It’s now dark, but the ambient light from open garage doors make it so that Kent can see most of the neighborhood has gathered in a half circle of lawn chairs and blankets at the end of the street, near the undeveloped field. A flashlight beam bounces around, and Kent assumes this is Davis finishing setting up the fireworks. A few small children run in circles, sparklers ablaze, the sulphury air thicker even than before. Though there are still small-scale pops and the occasional rat-a-tat-tat of firecracker strings, most of that has been replaced by the deep percussive booms of larger fireworks being shot off all over town. Two houses down, Jeff has pulled a giant amp to the mouth of his garage. A white guitar hangs from his shoulder as he tunes up and tinkers with his settings.

Kent takes his bags of fireworks to the end of his driveway and looks for Toby, but he can’t find him in the crowd. Kids are still out running around, but in the darkness, he can’t really tell them apart. Kent tears the cellophane from each pack, wadding and stuffing it and the thin cardboard backing into the bags, and lines up the fireworks on the curb. He doesn’t allow himself much time to consider how pathetic this looks compared to what is about to happen at the end of the street. He opens a beer and looks again to where Jeff is finishing setting up. He raises his beer toward Jeff, and Jeff returns a devil horns salute.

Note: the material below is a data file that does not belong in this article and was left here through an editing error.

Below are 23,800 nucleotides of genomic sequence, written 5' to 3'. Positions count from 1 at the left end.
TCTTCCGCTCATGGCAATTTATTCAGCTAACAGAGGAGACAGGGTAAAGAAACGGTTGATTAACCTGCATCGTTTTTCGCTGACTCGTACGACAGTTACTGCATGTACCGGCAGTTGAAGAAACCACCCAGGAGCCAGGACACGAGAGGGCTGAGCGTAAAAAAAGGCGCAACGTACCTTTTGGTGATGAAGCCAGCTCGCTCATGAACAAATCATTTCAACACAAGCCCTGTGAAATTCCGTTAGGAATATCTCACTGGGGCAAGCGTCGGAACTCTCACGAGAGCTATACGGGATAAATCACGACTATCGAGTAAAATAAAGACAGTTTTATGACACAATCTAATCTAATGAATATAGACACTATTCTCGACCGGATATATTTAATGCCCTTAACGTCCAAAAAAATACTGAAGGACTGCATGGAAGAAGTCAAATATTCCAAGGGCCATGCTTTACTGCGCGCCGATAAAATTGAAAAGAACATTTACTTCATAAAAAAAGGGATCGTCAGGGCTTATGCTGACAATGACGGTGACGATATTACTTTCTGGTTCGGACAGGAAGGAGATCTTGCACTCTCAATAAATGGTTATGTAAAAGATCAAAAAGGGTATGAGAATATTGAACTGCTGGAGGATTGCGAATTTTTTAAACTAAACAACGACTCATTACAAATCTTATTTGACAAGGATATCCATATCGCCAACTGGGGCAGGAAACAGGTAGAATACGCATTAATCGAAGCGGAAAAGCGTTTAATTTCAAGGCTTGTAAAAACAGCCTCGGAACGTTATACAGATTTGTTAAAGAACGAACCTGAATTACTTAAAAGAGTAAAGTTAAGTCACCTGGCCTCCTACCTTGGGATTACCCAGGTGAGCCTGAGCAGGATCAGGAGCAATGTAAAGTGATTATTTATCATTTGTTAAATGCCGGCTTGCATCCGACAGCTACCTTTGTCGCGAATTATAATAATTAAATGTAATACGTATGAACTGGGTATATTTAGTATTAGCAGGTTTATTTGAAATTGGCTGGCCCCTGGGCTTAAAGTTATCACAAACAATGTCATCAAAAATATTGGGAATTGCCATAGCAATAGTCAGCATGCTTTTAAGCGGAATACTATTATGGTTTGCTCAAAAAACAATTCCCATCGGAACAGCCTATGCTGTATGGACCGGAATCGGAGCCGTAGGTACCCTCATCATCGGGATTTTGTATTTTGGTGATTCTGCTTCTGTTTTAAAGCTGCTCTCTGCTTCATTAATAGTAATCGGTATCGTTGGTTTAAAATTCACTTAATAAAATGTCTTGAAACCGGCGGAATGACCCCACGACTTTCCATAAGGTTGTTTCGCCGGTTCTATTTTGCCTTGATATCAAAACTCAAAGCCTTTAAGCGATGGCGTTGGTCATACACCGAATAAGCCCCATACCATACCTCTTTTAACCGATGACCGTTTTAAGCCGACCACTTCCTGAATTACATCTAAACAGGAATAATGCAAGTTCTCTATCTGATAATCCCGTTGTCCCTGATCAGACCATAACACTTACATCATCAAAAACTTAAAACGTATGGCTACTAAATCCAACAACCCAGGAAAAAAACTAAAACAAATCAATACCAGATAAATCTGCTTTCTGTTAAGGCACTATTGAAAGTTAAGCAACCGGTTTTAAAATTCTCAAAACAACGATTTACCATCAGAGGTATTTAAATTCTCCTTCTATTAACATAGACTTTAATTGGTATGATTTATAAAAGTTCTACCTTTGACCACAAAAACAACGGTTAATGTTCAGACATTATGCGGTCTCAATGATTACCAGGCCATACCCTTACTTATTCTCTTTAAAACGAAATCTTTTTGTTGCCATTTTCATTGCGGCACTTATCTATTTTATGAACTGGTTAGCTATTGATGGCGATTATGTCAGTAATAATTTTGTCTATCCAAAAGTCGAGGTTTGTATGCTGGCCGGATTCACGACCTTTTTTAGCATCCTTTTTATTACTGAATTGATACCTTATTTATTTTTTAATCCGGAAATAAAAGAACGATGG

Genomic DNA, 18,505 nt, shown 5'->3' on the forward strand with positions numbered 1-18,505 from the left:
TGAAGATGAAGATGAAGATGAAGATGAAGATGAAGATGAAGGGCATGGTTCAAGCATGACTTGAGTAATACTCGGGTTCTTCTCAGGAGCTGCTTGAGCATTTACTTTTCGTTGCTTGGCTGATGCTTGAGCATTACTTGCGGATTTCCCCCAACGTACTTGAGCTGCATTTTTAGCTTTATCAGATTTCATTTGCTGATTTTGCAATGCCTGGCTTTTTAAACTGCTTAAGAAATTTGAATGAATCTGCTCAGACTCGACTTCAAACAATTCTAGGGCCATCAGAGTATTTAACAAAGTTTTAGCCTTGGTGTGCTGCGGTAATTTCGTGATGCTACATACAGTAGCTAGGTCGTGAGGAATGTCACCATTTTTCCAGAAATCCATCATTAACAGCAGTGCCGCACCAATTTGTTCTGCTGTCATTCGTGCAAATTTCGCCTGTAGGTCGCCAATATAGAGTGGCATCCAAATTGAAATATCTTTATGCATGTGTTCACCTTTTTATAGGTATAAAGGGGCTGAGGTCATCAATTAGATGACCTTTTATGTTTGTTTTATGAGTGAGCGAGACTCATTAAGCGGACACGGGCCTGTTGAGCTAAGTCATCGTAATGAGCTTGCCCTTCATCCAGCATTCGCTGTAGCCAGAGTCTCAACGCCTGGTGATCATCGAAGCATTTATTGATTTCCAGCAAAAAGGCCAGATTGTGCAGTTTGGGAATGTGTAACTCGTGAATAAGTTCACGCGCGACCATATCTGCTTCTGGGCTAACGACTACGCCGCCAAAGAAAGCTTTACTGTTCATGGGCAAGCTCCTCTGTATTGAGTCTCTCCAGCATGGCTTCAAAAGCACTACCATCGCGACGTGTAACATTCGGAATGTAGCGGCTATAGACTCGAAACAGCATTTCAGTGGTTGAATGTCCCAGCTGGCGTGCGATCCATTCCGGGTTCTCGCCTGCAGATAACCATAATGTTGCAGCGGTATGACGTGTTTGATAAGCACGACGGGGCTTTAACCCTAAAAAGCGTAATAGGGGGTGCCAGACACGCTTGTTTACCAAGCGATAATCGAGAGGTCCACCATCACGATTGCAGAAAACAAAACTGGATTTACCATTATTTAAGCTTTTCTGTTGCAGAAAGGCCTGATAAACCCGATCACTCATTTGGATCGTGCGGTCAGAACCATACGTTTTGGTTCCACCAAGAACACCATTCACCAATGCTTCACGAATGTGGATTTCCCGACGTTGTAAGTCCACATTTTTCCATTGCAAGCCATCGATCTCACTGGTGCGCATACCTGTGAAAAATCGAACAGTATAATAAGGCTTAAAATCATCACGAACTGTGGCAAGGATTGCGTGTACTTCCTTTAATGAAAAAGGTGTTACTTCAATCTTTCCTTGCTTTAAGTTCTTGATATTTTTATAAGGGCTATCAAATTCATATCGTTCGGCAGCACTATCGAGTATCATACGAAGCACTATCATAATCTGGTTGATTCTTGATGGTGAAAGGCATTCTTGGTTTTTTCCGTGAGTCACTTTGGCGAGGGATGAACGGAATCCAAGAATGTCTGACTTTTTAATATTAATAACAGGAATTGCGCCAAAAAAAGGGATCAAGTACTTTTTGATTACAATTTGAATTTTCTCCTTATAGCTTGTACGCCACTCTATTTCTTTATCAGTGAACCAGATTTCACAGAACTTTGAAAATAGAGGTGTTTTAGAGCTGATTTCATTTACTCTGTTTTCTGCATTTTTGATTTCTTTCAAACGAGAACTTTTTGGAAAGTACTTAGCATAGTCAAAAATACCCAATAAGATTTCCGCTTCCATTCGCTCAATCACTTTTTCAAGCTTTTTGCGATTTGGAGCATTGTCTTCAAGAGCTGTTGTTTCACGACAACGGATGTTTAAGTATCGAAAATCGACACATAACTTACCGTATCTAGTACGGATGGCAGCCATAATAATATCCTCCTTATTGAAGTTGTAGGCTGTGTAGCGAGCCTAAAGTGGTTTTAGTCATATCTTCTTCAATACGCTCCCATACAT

Kent takes the lighter from his pocket, sparks it, and starts lighting wicks. He gets four lit before the first one, a silver fountain, begins hissing and showering sparks, and he has to back away. The second in line is another kind of fountain, but this one shoots crackling balls of red sparks eight or ten feet into the air. Kent swallows a mouthful of beer and notices that many of his neighbors have turned in their chairs and are staring at him. He raises his beer to them, too. “God bless America,” he shouts. “Whoo-hoo!” But no one waves back.